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Saturday, September 14, 2013

Wash Me, and I Shall Be Clean?

One of the many changes I have noticed in myself over the last several years is that the more time I spend in meditation the less the old liturgical language I used to love resonates with me. In fact, some of it is simply repulsive. This morning I saw a post on the Internet that had a verse from Psalm 51 that is often used in confessions of sin in worship services. The Psalmist pleads with God to, "wash me, and I will be whiter than snow." The implication is that our sin, the things we do wrong, have so befouled us that we need serious cleansing, something like a spiritual version of fecal incontinence that needs power washing.

I've often wondered how often such language has stopped people from even trying something new and challenging. I wonder how many people, filled with religious fervor, simply avoid challenging and uncertain situations for fear of spiritually pooping their pants. I wonder what possible good such imagery could accomplish other than keeping people under control and on the farm - and if that's good, I am not so sure good is very good at all!

Back when I was an enthusiastic institutional Christian I relished the group confession in the liturgy of the Episcopal Church. In those days I attended Mass three days a week - as often as it was offered in my parish. There was great comfort in the words of absolution, and for those who still find those kinds of rituals comforting I have no desire to take their comfort away. All of us, even me, need reassurance that we are okay every now and then. Now, however, that I have come to see that we are all bearers of what Buddhists call Buddha Nature and what Christians sometimes call Christ Consciousness, or what I just like to call God, I see the consequences of sin (those times when we know better but take the easy way out anyway) not so much as spiritual sharting but rather an obscuration of our essential basic goodness. It's less a matter of a soiled diaper than it is a matter of needing to clean our glasses. To be sure when our glasses are dirty we don't see the world or ourselves accurately, and that is a problem - but there is a difference between being so profoundly flawed we need someone else to sandblast our diaper and reaching into our pocket for a cloth to clean our lenses.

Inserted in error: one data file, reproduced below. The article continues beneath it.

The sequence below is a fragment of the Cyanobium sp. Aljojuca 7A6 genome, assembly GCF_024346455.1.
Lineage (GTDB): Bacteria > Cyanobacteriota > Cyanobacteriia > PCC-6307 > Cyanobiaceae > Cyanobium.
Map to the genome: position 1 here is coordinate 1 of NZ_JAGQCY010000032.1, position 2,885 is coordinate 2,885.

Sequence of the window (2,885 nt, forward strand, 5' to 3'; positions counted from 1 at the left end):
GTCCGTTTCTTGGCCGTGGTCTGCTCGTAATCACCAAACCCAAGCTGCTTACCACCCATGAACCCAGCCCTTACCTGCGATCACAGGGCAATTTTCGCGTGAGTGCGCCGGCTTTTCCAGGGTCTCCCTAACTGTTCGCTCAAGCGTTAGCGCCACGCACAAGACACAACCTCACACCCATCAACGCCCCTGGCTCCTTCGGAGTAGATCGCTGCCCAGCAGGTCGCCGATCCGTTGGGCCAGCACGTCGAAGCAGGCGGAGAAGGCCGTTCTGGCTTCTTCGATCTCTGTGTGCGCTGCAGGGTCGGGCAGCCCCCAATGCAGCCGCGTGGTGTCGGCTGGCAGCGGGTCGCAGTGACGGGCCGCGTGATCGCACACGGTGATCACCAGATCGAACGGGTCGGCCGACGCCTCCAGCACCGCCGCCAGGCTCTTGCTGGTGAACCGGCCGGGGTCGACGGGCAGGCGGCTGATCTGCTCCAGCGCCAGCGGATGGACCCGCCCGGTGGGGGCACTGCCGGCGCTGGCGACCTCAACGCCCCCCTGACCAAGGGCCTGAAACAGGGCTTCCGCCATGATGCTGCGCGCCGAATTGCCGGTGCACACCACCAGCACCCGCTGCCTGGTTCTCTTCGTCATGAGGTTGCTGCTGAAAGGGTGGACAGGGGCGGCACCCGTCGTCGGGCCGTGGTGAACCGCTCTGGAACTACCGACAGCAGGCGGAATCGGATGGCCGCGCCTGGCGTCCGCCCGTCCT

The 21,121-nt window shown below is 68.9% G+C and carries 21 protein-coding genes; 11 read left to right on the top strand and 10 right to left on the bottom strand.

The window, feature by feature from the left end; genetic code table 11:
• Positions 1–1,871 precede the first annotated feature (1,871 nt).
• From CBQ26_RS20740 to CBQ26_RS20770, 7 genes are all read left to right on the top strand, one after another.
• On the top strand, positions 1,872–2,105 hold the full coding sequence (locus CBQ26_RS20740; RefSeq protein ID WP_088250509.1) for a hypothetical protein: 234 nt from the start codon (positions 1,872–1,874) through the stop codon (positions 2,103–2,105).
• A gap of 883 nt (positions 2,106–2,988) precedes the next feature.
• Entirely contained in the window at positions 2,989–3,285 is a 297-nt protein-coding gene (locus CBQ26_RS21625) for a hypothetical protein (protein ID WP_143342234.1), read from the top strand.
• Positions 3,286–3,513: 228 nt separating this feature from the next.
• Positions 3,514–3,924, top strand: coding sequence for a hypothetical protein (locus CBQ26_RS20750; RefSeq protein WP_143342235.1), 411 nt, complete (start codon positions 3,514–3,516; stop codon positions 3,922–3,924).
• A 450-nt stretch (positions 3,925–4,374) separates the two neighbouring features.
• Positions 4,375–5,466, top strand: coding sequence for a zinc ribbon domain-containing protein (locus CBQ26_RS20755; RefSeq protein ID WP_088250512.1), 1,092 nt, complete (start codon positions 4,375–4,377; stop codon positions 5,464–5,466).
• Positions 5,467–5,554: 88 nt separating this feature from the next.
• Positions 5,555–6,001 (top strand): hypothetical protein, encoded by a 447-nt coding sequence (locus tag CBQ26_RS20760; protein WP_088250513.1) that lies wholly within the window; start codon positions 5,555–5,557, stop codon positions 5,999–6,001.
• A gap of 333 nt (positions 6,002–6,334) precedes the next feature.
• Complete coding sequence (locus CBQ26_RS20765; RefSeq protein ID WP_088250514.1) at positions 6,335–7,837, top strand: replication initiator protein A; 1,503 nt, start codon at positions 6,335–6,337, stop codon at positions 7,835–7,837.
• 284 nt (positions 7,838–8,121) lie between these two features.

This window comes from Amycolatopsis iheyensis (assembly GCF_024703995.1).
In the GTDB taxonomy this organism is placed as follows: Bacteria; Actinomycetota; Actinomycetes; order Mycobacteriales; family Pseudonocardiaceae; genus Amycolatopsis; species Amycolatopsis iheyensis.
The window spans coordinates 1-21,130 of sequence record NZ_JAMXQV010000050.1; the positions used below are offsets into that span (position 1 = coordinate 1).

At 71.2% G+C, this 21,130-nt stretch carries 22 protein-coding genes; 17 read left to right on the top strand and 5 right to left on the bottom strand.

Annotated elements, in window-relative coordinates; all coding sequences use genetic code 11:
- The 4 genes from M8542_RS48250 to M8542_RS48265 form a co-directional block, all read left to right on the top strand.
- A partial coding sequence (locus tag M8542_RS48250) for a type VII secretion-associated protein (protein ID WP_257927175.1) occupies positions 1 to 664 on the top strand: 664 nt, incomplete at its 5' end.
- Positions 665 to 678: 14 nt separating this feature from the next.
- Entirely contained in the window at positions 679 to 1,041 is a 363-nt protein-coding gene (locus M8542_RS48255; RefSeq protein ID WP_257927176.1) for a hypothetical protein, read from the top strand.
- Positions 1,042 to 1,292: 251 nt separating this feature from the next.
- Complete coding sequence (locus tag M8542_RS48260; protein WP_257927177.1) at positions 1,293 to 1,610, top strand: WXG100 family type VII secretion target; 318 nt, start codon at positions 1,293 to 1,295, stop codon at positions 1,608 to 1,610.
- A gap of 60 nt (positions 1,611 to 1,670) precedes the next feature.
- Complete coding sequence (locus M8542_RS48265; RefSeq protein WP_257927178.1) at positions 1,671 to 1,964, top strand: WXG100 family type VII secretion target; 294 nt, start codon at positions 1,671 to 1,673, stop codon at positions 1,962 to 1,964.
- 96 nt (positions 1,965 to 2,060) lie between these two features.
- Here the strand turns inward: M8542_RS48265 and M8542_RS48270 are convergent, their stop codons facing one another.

In the Upper Room before the Last Supper Jesus washed his disciples' feet. Peter, ever speaking before thinking, first asked Jesus to not wash his feet and then asked him to wash his whole body. Jesus responded that people who are clean need only to have their feet washed, a reference to the fact that in a culture where people walked everywhere in sandals their feet got dirty. If Jesus were here today I suspect he would wash his disciples' hands, but I digress. So if Jesus is telling Peter he is clean, and at this point in his life Peter certainly got it wrong more often than he got it right, what in the world makes us think we need to be washed and purified? The answer is the thought and behavior control mechanism of the Church has led us to believe that for seventeen hundred years, and it's time to claim our freedom.

We all make mistakes, we all take the easy way out sometimes, and we all unintentionally hurt people at times - but every one of those behaviors originates in our own pain and brokenness. At those times we don't need to be reminded of our brokenness - it's all too apparent - but rather of our goodness. Rather than being kicked when we are down, we need to be lifted up. Wash me an I shall be clean? You are clean already! Rejoice!

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